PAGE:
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Clin Chem. 2013 Jan;59(1):85-93. doi: 10.1373/clinchem.2012.185363. Epub 2012 Nov 28.

Targeting the tumor microenvironment for cancer therapy.

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Laboratory of Tumor and Development Biology, GIGA-Cancer, University of Liège, Liège, Belgium.



With the emergence of the tumor microenvironment as an essential ingredient of cancer malignancy, therapies targeting the host compartment of tumors have begun to be designed and applied in the clinic.


The malignant features of cancer cells cannot be manifested without an important interplay between cancer cells and their local environment. The tumor infiltrate composed of immune cells, angiogenic vascular cells, lymphatic endothelial cells, and cancer-associated fibroblastic cells contributes actively to cancer progression. The ability to change these surroundings is an important property by which tumor cells are able to acquire some of the hallmark functions necessary for tumor growth and metastatic dissemination. Thus in the clinical setting the targeting of the tumor microenvironment to encapsulate or destroy cancer cells in their local environment has become mandatory. The variety of stromal cells, the complexity of the molecular components of the tumor stroma, and the similarity with normal tissue present huge challenges for therapies targeting the tumor microenvironment. These issues and their interplay are addressed in this review. After a decade of intensive clinical trials targeting cellular components of the tumor microenvironment, more recent investigations have shed light on the important role in cancer progression played by the noncellular stromal compartment composed of the extracellular matrix.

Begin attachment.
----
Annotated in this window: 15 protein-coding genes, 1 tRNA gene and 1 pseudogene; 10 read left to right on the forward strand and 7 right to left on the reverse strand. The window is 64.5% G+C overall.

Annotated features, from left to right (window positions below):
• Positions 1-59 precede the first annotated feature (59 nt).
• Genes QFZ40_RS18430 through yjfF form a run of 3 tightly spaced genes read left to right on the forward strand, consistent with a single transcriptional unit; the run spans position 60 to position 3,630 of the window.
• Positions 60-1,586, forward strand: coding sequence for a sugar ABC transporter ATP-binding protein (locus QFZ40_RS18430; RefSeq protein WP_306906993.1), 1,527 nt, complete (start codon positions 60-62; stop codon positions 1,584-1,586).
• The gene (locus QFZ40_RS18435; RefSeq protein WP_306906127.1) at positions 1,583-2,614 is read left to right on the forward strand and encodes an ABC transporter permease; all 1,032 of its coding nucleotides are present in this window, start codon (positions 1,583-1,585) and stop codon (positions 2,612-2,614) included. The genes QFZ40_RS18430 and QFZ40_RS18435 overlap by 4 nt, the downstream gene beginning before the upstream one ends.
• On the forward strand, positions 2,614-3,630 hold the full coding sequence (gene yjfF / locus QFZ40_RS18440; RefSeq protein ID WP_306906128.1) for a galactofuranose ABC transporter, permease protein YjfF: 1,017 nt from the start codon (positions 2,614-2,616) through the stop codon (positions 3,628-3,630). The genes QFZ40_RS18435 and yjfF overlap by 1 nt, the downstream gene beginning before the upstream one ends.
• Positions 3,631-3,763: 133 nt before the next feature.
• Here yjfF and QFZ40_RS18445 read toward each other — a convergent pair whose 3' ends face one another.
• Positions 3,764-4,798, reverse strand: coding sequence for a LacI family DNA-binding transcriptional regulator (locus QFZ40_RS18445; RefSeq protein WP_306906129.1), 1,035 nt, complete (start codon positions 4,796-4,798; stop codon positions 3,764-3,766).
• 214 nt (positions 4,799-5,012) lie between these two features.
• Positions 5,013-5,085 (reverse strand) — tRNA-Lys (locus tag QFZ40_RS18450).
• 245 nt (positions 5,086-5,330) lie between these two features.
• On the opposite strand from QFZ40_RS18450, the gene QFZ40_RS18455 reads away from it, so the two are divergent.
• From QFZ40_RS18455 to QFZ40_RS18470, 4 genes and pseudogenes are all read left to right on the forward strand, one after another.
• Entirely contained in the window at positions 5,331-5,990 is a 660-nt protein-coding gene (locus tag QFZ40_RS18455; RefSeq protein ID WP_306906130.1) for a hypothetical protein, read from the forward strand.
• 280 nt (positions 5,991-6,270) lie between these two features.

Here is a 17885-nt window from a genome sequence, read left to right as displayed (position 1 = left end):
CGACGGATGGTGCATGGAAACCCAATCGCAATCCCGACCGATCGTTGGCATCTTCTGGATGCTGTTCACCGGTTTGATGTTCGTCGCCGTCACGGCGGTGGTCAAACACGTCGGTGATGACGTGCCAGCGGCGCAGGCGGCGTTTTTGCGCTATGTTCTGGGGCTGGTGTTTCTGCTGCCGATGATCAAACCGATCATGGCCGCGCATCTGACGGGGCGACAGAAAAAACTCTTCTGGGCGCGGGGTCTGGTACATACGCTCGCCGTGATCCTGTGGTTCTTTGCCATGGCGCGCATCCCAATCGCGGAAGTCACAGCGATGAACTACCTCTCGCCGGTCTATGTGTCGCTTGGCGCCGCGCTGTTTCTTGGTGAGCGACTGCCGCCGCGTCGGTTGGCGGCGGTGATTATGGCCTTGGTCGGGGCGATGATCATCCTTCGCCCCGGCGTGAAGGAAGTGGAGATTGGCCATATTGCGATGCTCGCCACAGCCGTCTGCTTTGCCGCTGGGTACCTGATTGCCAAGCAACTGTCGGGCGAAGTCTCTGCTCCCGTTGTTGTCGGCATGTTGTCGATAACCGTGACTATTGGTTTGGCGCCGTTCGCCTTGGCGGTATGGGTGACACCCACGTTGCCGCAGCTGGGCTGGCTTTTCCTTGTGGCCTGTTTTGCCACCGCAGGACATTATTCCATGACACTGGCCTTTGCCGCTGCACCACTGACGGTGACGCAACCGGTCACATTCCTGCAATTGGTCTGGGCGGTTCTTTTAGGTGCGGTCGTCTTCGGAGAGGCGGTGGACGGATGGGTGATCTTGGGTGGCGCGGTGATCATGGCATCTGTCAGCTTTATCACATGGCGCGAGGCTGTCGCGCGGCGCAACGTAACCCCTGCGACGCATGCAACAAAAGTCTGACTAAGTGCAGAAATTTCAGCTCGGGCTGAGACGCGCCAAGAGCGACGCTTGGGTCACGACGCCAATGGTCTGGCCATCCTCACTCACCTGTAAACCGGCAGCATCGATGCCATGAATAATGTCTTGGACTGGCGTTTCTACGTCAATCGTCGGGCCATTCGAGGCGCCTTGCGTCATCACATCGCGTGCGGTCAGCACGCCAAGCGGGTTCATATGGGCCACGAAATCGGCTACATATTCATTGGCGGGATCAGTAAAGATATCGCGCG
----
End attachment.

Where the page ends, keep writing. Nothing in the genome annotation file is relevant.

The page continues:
A better understanding of how the tumor environment affects cancer progression should provide new targets for the isolation and destruction of cancer cells via interference with the complex crosstalk established between cancer cells, host cells, and their surrounding extracellular matrix.

[Indexed for MEDLINE]
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